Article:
My 97 van is out of alignment again. These roads are wicked in winter (and
The tires are wearing on the outside (both sides). This happened quite
often with my '88 full-sized van also.
Is there a quick and dirty way to get them somewhat back in alignment - I'm
tired of having to pay yearly alignment. It doesn't have to be perfect just
better than it is.
Any help would be appreciated.
I've owned 6 full sized vans, 3 Chevys and 3 Dodges. I bought 3 of them new
and 3 of them slightly used. They've all done that. The last 2 have been
Dodges. I own a 2002 Ram Wagon 3500 right now. I just accept the outside
tire wear on the front and rotate tires, etc to compensate for it. I have
even gone to a tire shop, had them remove the tires, flop them over, put
them back on and swap sides L to R and R to L. That way, the worn part of
the tire is on the inside and the tire is still turning the same way.
But that's just me.
"Lurker" wrote :
Your Van is likely not out of alignment. This wear is common when there is
such a weight loading on the front. Sometime try to observe the front tires
from the side of the road when your van is going around corners. You will
notice the tire trying to roll out from under the wheel, which severly
stresses the outer edge. The only relief you have is to go to an "E" rated 8
ply or more truck tire, if you have not already. These vans require
extremely stiff sidewalls.
I've checked and set the toe-in on my '70 Blazer for all the years I've
owned it (27), with a tape measure and a sliding set of tubes (a couple of
old tent poles). Something similar would work as long as you can accurately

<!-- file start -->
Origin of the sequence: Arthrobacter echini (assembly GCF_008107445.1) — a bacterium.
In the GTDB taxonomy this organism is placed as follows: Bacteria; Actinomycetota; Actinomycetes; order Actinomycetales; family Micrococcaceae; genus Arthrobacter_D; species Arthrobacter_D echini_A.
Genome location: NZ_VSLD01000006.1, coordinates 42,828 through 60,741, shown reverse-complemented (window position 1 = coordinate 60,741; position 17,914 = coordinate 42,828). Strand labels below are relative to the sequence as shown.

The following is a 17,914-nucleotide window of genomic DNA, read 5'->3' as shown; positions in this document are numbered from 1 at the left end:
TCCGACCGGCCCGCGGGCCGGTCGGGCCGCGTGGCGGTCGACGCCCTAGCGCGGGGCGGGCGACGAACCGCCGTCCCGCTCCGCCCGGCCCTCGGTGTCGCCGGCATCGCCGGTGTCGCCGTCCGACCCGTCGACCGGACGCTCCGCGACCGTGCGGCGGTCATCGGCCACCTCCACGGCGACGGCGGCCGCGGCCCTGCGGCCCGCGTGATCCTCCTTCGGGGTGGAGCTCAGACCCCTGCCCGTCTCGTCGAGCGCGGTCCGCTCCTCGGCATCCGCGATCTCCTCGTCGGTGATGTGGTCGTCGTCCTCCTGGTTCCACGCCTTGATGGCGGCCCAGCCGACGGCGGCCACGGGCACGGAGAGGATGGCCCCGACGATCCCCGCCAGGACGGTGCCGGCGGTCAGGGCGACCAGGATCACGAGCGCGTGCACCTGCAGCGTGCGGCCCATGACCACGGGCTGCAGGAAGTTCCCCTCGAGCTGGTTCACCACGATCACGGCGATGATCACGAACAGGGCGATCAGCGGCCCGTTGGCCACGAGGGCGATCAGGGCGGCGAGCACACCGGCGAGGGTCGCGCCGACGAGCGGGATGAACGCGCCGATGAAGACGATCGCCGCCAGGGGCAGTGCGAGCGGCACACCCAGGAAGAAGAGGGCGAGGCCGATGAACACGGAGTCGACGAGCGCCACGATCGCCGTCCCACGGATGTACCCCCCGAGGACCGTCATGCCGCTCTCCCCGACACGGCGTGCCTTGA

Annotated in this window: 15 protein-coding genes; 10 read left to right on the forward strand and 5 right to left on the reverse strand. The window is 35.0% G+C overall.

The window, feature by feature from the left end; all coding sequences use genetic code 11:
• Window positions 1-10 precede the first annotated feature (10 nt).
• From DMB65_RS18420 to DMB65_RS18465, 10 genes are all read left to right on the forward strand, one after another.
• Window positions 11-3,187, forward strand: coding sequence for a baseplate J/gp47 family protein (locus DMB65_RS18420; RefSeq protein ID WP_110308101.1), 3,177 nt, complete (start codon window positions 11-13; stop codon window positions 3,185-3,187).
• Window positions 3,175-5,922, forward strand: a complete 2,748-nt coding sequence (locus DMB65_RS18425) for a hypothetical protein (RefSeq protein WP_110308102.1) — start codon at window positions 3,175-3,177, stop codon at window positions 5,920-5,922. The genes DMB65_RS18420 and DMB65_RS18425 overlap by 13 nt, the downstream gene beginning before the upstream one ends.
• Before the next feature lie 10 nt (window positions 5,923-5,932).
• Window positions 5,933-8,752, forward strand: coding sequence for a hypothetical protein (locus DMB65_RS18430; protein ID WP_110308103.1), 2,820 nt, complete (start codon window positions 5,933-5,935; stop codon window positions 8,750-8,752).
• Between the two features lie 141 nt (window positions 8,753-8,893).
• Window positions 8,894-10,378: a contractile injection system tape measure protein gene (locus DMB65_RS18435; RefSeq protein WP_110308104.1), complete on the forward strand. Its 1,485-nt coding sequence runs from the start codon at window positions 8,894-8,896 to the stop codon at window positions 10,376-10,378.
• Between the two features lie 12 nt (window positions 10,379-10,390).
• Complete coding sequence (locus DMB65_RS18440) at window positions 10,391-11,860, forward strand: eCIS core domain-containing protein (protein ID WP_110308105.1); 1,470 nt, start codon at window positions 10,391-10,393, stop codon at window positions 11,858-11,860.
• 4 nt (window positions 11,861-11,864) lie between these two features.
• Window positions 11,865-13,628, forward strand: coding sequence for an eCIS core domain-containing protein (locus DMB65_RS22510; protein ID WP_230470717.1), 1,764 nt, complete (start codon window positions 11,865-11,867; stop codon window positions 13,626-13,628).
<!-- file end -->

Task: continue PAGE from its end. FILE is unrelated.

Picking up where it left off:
measure the distance between the same parts of the rim on the back side vs.
the front side. Without knowing your specs, probably a 1/16" difference
(larger on the rear) would give you all the toe-in you need. The toe-in is
the spec that most frequently gets "out". Too much (1/4" for example) will
cause excessive wear on the tires' outer edges, too little, or toe-out, will
cause wear on the tire inner edges and could be dangerous causing the
vehicle to "wander" or pull from one side to the other over any little bump
in the road.
On my two pole system I put black marker on the inner in the area where the
edge of the outer is. Then when I manually slide it into contact with the
rear side of the rims on both sides, nice and straight, I scribe a line at
the edge of the outer tube. Then repeat for the front. If you did an
accurate measurement there will be two different marks, indicating the
amount of toe-in you have. If you need any additional description (I know
this might not be very clear) email me and I'll send a pic.
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